scenery

EnglishEdit

 
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Alternative formsEdit

EtymologyEdit

Earlier scenary, from scene +‎ -ary, but now remodelled as scene +‎ -ery.

PronunciationEdit

NounEdit

scenery (countable and uncountable, plural sceneries)

  1. View, natural features, landscape.
  2. Stage backdrops, property and other items on a stage that give the impression of the location of the scene.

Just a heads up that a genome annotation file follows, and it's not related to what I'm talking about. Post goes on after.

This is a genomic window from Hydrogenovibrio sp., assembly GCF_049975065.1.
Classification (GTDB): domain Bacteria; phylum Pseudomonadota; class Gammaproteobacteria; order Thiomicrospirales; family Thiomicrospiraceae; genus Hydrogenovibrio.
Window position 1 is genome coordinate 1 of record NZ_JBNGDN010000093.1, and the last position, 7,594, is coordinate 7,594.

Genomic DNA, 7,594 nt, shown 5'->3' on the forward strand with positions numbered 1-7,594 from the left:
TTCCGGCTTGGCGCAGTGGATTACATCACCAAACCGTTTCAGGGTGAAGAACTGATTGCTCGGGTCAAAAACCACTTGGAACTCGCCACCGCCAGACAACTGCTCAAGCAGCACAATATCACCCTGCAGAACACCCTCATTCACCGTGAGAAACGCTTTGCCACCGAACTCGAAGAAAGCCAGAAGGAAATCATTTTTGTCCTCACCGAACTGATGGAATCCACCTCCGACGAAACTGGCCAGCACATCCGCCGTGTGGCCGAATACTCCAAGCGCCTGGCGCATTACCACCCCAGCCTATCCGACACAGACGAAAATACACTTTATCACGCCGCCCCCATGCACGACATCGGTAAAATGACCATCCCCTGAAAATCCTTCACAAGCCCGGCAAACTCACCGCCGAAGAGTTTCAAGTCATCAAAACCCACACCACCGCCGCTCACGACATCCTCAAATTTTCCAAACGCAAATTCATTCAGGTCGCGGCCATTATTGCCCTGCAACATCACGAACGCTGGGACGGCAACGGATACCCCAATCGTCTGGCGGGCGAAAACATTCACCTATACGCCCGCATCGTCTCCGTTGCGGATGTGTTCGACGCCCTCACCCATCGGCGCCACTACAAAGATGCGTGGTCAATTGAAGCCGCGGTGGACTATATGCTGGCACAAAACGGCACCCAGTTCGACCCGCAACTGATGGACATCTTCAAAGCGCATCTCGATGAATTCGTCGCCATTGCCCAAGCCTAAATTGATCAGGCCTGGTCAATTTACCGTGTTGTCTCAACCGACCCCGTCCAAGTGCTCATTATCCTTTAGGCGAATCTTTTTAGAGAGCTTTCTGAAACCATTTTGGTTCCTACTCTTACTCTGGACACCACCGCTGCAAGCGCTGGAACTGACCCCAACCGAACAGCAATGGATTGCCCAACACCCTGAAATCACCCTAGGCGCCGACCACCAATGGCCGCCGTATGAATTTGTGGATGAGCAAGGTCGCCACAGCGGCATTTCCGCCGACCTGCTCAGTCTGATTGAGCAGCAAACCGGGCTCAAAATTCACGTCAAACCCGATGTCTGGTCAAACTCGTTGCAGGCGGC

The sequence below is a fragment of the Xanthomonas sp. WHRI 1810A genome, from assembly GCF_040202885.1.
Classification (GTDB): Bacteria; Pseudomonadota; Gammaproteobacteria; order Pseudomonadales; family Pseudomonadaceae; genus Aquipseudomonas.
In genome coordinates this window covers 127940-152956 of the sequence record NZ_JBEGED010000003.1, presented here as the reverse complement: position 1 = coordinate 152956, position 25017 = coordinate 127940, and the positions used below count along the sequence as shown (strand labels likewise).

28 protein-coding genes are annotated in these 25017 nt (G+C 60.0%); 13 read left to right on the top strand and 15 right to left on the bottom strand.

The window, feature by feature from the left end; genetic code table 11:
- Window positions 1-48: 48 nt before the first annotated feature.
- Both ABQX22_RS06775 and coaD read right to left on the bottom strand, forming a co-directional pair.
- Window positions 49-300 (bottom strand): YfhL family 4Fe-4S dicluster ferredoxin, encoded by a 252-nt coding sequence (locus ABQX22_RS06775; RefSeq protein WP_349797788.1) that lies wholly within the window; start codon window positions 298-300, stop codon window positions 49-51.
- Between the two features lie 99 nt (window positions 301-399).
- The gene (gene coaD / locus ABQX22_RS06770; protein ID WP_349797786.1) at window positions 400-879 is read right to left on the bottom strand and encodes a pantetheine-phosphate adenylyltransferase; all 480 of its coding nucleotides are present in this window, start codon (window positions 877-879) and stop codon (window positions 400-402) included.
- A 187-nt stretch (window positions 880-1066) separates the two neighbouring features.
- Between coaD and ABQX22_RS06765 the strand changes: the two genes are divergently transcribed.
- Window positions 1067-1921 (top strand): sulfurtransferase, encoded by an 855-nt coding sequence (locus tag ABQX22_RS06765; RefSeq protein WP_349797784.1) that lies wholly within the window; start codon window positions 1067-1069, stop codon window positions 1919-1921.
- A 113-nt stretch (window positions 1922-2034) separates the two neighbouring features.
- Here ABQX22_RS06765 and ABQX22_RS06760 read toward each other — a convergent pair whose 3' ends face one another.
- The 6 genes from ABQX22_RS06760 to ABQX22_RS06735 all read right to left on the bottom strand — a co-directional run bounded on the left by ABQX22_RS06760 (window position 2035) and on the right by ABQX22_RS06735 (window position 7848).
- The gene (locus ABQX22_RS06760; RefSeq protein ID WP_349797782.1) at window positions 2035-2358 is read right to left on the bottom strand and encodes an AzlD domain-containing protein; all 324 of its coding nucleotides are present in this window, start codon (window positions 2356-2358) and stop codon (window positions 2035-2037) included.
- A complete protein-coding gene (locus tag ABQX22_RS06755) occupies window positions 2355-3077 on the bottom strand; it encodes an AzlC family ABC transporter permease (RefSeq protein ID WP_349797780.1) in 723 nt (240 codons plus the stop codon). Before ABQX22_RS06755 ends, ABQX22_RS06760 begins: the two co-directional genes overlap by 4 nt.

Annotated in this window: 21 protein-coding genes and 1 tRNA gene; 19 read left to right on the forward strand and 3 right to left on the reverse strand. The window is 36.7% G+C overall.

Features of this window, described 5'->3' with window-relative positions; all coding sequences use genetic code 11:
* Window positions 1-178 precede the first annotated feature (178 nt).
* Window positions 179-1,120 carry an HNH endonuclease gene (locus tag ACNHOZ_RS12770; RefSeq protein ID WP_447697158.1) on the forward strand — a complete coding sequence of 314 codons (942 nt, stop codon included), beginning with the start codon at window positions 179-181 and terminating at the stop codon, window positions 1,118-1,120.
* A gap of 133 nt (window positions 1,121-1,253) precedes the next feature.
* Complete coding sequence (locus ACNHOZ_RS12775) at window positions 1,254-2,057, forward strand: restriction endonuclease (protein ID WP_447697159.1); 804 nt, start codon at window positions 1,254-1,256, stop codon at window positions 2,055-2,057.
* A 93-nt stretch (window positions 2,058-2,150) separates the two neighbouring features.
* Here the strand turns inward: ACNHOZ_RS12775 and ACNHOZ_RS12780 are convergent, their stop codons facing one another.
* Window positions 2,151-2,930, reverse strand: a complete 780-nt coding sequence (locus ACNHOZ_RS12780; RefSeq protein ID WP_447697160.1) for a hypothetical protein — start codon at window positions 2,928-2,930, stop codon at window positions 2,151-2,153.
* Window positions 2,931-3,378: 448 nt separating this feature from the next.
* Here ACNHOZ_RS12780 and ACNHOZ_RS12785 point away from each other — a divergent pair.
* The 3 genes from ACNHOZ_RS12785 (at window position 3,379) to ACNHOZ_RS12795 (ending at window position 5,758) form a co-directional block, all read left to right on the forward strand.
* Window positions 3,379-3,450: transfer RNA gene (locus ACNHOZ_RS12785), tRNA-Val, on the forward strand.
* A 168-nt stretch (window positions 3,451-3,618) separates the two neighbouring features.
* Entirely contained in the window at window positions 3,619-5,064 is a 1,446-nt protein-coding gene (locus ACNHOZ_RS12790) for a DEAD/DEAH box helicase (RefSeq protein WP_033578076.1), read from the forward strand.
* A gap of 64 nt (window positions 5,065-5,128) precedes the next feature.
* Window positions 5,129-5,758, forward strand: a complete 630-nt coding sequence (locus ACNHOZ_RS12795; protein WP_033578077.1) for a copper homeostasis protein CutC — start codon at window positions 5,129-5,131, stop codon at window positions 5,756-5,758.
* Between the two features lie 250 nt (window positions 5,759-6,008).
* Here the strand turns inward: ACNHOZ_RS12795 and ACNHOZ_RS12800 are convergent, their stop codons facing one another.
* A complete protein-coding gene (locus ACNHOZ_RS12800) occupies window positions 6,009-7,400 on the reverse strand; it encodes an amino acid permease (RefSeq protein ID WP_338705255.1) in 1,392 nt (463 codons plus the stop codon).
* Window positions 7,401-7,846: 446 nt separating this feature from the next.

• 1695, John Dryden, “Preface of the Translator, with a Parallel, of Poetry and Painting”, in C[harles] A[lphonse] du Fresnoy, De Arte Graphica. The Art of Painting, [], London: [] J[ohn] Heptinstall for W. Rogers, [], OCLC 261121781, page xliv:
      To make a Sketch, or a more perfect Model of a Picture, is in the Language of Poets, to draw up the Scenary of a Play, and the reaſon is the ſame for both; to guide the Undertaking, and to preſerve the Remembrance of ſuch things, whoſe Natures are difficult to retain.

Derived termsEdit

TranslationsEdit

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